Who am I?

I am a biologist interested in how evolutionary processes and phylogenetic relationships among species affects community structure patterns. I have special interest in investigating the role of evolutionary processes influencing commonness and rarity of species.

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I have a background in community ecology, specially with structure of plants assemblages, and mostly fern assemblages. I experienced working at herbarium, field and lab, i.e. with: systematic biologists, botanics, ecologists and statisticians. Learning from these different fields made me ask integrated questions about how species traits affects community structure patterns and how both are determined by community phylogeny. Nowadays, my main goal is to work integrating ecological patterns and evolutionary processes for understanding species abundance patterns.


Research project

Common and rare species have something in common? Effects of species traits and phylogeny on fern abundances


The pattern of occurrence of many rare species and few abundant in communities is so general that stimulated the development of a large number of hypotheses about processes that generate it. Neutral theories have explained this pattern consistently, but there are alternative hypotheses, such as the action of processes of environmental filter and niche partitioning. These processes are linked to the evolutionary history of species that make up the community, in a way that the combination of information of phylogenetic community structure is advisable for explaning such pattern, which is the main topic of this project. Based on the premise that species abundance distribution curve can be partitioned into abundant and rare species, the project aims to investigate whether these groups of species (i.e. abundant and rare) share traits related to their state of abundance in fern communities. The ferns were chosen because they presented a recent resolved phylogeny at the family level and by presenting characters potentially related to its local establishment. We will analyze whether changes in the states of the species traits in the phylogeny are related to the species abundance state in the community. The central hypothesis to be tested is that species do not present ecological equivalence and that the differences in their ecological success are associated with traits that can be mapped onto their phylogeny. We selected traits related to dispersal, reproduction and life forms of fern species. We will discuss the sharing of traits between abundant and rare species and if the changes in trait states onto the phylogeny are associated with the rank abundance of a species. The identification of these traits and their changes along the phylogeny aim to put in an evolutionary context the niche differences that promote species coexistence in communities.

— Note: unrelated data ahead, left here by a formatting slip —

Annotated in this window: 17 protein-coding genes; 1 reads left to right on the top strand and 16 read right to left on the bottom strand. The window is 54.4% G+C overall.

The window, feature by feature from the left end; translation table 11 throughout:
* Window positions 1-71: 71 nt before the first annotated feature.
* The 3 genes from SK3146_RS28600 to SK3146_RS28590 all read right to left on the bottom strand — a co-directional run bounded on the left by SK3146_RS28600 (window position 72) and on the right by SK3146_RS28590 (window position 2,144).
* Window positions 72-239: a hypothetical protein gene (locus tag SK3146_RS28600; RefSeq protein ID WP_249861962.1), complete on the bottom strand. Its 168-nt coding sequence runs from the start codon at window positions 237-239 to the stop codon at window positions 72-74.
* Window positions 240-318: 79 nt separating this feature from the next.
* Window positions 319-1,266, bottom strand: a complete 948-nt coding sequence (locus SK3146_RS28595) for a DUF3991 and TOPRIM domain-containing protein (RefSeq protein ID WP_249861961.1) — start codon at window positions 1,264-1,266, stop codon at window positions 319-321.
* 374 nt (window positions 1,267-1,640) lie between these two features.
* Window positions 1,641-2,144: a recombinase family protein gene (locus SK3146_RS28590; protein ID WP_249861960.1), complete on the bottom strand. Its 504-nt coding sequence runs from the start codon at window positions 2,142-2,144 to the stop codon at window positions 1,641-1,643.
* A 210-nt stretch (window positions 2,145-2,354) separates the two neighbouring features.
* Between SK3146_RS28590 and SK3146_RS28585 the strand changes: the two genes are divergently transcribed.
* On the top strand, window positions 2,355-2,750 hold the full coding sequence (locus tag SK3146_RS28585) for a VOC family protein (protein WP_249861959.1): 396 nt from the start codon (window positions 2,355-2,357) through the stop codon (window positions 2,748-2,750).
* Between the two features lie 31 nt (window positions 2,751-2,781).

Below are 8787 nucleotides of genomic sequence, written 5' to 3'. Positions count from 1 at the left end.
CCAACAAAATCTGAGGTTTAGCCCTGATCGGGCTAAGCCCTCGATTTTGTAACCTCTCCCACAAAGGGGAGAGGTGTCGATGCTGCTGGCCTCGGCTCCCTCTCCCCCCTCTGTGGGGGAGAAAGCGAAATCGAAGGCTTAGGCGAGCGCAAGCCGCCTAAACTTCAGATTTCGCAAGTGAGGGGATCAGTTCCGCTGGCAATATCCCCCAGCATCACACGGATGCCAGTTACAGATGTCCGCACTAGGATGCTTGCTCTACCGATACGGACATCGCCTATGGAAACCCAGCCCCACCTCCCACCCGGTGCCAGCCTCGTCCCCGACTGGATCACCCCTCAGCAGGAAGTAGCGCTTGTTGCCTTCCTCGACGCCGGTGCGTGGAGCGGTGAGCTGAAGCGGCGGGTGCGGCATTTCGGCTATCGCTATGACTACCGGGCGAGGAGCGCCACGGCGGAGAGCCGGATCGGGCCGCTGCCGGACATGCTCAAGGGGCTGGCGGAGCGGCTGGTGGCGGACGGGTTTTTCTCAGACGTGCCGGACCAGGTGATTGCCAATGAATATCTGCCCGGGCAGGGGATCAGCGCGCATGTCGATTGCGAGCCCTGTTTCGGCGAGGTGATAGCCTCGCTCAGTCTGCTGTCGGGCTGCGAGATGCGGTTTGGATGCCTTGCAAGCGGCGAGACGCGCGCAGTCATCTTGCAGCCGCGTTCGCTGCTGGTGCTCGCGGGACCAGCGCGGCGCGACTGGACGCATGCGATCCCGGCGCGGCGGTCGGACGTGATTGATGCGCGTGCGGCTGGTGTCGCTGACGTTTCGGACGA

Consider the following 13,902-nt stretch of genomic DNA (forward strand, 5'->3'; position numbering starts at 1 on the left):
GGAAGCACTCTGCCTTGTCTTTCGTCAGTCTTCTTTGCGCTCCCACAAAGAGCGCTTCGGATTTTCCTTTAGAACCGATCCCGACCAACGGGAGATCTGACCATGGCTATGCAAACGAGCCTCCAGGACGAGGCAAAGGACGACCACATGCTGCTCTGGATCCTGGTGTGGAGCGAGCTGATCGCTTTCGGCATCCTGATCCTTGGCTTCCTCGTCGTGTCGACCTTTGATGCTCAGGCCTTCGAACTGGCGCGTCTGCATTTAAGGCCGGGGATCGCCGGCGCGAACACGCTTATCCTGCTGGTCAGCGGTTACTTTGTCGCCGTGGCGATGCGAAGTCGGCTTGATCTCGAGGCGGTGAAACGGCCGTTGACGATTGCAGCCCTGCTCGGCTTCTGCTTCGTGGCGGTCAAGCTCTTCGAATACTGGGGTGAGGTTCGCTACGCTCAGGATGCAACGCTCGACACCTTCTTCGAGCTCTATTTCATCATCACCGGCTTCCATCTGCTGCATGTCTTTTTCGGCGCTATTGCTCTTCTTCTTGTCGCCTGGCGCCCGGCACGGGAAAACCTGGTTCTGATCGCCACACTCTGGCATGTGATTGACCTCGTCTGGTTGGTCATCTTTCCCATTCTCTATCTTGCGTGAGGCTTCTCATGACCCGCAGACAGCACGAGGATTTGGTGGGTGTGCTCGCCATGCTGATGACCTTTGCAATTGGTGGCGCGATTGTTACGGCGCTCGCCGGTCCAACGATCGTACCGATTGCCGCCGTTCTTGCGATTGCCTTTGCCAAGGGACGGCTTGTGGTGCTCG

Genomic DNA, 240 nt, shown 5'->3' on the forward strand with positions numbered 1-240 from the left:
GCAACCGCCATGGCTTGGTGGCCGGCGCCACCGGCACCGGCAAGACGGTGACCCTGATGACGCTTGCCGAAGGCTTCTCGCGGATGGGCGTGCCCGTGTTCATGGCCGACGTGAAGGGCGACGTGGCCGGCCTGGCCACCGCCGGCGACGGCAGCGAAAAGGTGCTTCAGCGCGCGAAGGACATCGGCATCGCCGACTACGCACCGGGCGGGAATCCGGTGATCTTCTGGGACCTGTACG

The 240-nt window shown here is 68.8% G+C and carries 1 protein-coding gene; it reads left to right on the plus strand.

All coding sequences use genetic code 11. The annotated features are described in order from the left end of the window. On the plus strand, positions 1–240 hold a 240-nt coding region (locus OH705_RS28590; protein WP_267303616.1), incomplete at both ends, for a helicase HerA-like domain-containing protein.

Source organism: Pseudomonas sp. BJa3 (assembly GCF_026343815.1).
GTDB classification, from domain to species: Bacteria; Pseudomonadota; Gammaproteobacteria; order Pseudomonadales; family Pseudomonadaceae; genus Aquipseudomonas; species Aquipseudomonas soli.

Current state

Chapter 1 in prep: “Tailoring species abundances distributions with trait-environment correlations”


Discussion section with the supervisor (restricted access).


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mortara/start.txt · Última modificação: 2014/04/29 18:49 por mortara
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